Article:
Spy radio
Burst encoders
• • • Donate • • •
   Logo (click for homepage)
Spendex-10 (UA 8301)
Tactical speech security terminal

Spendex-10 was the first wide-band voice encryption unit developed and built in the early 1970s by Philips Usfa in Eindhoven (Netherlands) for the Dutch Army. It uses Delta Modulation (DM) in combination with a single-bit self-synchronizing Cipher Feedback (CFB) stream cipher, known as an autoclave, and was designed to be used in combination with the Philips RT-3600 radio.
In 1960, Philips Usfa started with a range of experiments with voice cryptography for the Dutch Army, under the name Spendex-10. The design was changed several times, until a fully operational unit was ready in the early 1970s. The problems that were demonstrated by the first prototypes were subsequently solved in the final version: UA-8301/01 in 1973 [2].

The image on the right shows the final version of the Spendex-10. It is housed in a ruggedized green metal case, similar to that of the RT-3600 radio used by the Dutch Army at the time.
Spendex-10 with the door half-open

All controls are at the front. The cryptographic key is set by a series of lever-operated coding switches, hidden behind a rugged metal door. As only an officer was allowed to change the daily key, the door could be locked with a physical key. Also at the front are the audio-in and audio-out connectors. All other connectors are at the rear.

Although the Spendex-10 worked as expected and speech intelligibillity was excellent, the Army did not accept the fact that the addition of speech cryptography reduced the operational range of the radio by approx. 15%. The RT-3600 radio was specified for a 15 km range. In practice however, the unit would easily cover a distance of 20 km. With the addition of the Spendex-10, the range was reduced to approx. 17 km, which the Army did not find acceptable.

Development of the Spendex-10 was financed by the Dutch Department of Defense (DoD), but only a small quantity of them was ever built. The unit was never taken into full production as the Army did not give any further orders. In 1976, the project ended. The units that had been delivered to the Army would nevertheless be used for several years on special occasions.
Closed Spendex-10 unit Spendex-10 with the door half-open Clear view at the 20 thumb wheels used for setting the daily key Top view with door open Front view Front view with door open Spendex-10 seen from the rear Rear view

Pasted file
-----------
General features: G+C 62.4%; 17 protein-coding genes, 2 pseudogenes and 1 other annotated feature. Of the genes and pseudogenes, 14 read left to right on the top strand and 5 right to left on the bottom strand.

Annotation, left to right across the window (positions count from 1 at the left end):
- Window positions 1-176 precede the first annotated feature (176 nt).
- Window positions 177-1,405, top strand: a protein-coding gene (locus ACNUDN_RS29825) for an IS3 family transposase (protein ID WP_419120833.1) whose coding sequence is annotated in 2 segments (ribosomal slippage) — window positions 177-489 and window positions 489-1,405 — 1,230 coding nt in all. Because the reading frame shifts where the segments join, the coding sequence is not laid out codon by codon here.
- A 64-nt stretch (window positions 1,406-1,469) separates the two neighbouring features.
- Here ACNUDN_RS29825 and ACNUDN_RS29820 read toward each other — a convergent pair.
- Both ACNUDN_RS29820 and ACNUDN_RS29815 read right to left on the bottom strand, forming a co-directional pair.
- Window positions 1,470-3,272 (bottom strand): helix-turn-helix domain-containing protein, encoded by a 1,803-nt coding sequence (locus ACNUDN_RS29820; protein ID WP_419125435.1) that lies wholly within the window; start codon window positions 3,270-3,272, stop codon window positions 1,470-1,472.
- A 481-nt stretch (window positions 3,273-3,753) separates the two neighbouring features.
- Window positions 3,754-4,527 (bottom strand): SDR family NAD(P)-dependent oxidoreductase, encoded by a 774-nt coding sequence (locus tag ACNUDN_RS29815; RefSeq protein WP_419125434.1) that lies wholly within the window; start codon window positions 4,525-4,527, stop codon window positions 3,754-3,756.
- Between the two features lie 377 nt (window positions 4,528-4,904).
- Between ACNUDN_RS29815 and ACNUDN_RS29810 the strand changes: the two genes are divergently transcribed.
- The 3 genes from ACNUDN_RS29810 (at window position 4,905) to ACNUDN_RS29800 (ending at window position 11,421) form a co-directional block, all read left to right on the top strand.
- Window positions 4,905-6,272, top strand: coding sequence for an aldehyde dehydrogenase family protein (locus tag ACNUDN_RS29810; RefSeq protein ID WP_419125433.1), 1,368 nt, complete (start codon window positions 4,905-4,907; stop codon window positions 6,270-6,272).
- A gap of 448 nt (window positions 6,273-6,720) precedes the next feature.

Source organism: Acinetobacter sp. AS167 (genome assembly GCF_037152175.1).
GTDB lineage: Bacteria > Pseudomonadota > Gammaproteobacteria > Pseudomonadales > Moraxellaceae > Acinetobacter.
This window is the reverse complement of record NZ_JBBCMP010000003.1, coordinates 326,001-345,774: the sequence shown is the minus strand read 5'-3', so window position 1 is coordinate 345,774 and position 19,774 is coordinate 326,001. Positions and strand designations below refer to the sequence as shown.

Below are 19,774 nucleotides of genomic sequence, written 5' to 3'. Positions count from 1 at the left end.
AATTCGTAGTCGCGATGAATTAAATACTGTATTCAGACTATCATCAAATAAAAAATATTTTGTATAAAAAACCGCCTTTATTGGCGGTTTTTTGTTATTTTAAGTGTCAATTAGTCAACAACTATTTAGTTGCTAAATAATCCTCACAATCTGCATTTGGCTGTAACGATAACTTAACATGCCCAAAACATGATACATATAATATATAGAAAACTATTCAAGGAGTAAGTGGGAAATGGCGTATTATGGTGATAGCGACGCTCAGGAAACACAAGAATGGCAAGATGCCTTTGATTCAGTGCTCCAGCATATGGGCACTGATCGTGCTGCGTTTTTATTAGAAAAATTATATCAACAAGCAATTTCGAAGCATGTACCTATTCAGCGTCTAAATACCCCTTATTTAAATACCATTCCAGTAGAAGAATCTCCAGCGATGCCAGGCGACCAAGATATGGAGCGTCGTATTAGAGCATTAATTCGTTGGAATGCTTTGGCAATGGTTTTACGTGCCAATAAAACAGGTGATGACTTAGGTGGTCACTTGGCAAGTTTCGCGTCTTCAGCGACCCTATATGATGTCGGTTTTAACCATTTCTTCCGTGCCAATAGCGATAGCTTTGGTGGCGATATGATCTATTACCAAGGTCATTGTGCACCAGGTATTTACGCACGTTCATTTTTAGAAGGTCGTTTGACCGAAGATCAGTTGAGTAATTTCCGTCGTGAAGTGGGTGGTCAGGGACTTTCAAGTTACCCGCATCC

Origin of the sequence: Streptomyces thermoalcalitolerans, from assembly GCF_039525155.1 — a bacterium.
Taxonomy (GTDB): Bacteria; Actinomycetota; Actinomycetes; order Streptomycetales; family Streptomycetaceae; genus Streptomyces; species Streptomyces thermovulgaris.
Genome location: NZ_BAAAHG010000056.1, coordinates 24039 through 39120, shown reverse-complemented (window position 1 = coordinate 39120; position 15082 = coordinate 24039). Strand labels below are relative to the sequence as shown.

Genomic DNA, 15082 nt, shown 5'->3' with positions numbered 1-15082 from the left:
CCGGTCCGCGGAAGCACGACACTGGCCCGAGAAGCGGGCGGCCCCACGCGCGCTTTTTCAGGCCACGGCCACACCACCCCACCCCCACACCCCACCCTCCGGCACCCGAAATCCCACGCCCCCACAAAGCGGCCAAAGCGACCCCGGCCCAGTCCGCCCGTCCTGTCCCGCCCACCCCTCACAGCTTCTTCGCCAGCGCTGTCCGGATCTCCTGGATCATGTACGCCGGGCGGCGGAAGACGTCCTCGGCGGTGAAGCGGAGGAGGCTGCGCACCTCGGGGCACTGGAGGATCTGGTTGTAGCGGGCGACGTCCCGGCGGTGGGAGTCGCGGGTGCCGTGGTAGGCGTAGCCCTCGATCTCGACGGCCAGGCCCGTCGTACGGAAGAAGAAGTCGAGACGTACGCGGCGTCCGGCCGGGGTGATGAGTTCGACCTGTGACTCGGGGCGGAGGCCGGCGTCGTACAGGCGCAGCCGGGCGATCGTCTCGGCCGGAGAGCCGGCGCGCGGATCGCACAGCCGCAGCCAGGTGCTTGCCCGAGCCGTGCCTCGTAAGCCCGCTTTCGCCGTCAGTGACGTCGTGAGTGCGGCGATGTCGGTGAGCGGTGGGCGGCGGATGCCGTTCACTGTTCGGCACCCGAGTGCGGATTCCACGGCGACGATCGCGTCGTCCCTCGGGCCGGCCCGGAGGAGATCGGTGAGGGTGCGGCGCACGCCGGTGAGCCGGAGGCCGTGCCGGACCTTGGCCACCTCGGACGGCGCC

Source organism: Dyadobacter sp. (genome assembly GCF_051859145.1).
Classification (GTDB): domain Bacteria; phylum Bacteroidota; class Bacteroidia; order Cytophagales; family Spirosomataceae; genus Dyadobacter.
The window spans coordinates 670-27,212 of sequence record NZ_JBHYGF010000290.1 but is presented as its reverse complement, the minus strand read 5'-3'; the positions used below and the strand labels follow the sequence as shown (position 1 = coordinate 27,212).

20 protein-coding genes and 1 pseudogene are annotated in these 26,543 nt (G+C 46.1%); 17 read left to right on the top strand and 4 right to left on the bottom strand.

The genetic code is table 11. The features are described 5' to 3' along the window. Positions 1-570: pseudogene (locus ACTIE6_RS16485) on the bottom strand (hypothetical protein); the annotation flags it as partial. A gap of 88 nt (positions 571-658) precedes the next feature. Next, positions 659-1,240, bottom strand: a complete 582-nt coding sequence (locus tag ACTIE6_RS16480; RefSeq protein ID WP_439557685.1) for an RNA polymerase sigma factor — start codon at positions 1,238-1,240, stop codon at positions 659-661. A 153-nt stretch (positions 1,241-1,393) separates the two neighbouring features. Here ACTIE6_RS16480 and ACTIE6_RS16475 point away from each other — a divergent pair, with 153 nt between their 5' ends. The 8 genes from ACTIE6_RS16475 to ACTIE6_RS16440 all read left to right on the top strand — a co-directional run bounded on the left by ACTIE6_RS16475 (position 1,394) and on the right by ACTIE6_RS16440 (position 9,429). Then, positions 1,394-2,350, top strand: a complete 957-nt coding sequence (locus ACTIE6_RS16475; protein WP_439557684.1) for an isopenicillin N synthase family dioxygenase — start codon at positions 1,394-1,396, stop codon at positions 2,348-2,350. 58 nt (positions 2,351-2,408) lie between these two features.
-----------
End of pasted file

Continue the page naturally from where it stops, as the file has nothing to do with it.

Setting the daily key
Spendex-10 contains a very powerful cryptographic unit, based on a stream cipher [9]. Data is modified in a non-linear cyclic manner. The way the data is modified is determined by the daily key. Once the receiver-clock is synchronized with the transmitter, incoming data is decrypted immediately whithout the need for further synchronization or framing (Late Entry Sync).
The classification of the Spendex-10 itself was no higher than restricted. The speech security was determinded exclusively by the key settings, entered by means of 20 lever-operated coding switches, with 8 positions each. This produces a total of 820 (1018 or 260) possible key-settings.

The 20 coding switches are hidden behind an enforced door at the front. As the key would only be changed by an authorized officer, the door can be locked (see the images below). The appropriate key settings would normally be distributed within the organisation on paper.
Clear view at the 20 thumb wheels used for setting the daily key

In the first design of the Spendex-10, ordinary thumbwheel coding switches were used for setting the key. In the final version however, these were replaced by the lever-operated coding switches that are clearly visible in the image above. The advantage of lever-operated switches is that, in case of emergency or compromise, they can easily be reset to zero in a single action.

For correct operation, the coding switches of all Spendex-10 units in a (radio) network, must be in the same position. In other words: they have to use the same key-settings. Operating the device was extremely simple. Being a simplex device, it would normally be in receive mode. When switched on, any transmission in progress would immediately be decrypted (late entry sync), provided that the correct key was used. Pressing the Push-To-Talk switch (PTT) on the handset, starts an encoded transmission.

Synchronization, key starting and operation are entirely automatic and instantaneous. A receiving Spendex-10 automatically differentiates between crypto speech, crypto data and clear speech [4]. With 260 possible key-settings (60-bit), it provided extremely good security for its time.
Front view Lock (covered) Uncovering the lock Opening the lock Unlocking the door Opening the door Clear view at the 20 thumb wheels used for setting the daily key Front view with door open

Special occasions
Although Spendex-10 was never built in large quantities, the units that were delivered to the Dutch Army were used on a number of special occasions. One example of its use is during a train hostage crises in The Netherlands in the mid-1970s by South Moluccan terrorists. As the terrorits were expected to use a radio-scanner, Spendex-10 was used as a counter measure.

Another - still unconfirmed - use of the Spendex-10 was during the movement of nuclear warheads in The Netherlands and Germany in the 1970s and 1980s. Any additional information about these or other incidents where Spendex-10 was used, are most welcome.
RT-3600 radio set
Although Spendex-10 can be used with any suitable radio set, it was designed to be used in combination with the ruggedized RT-3600 radio, which was developed in the early 1970s by Philips Telecommunications Industry (PTI) in Hilversum (Netherlands). It is one of the best and robust analog military radio sets ever designed and many of them are still in use today.
A typical RT-3600 set consists of the RT-3600 radio itself, plus one or more additional units and/or accessories. It is often used with the IC-6320 intercom unit, the AF-3620 speaker unit and a variety of junction boxes.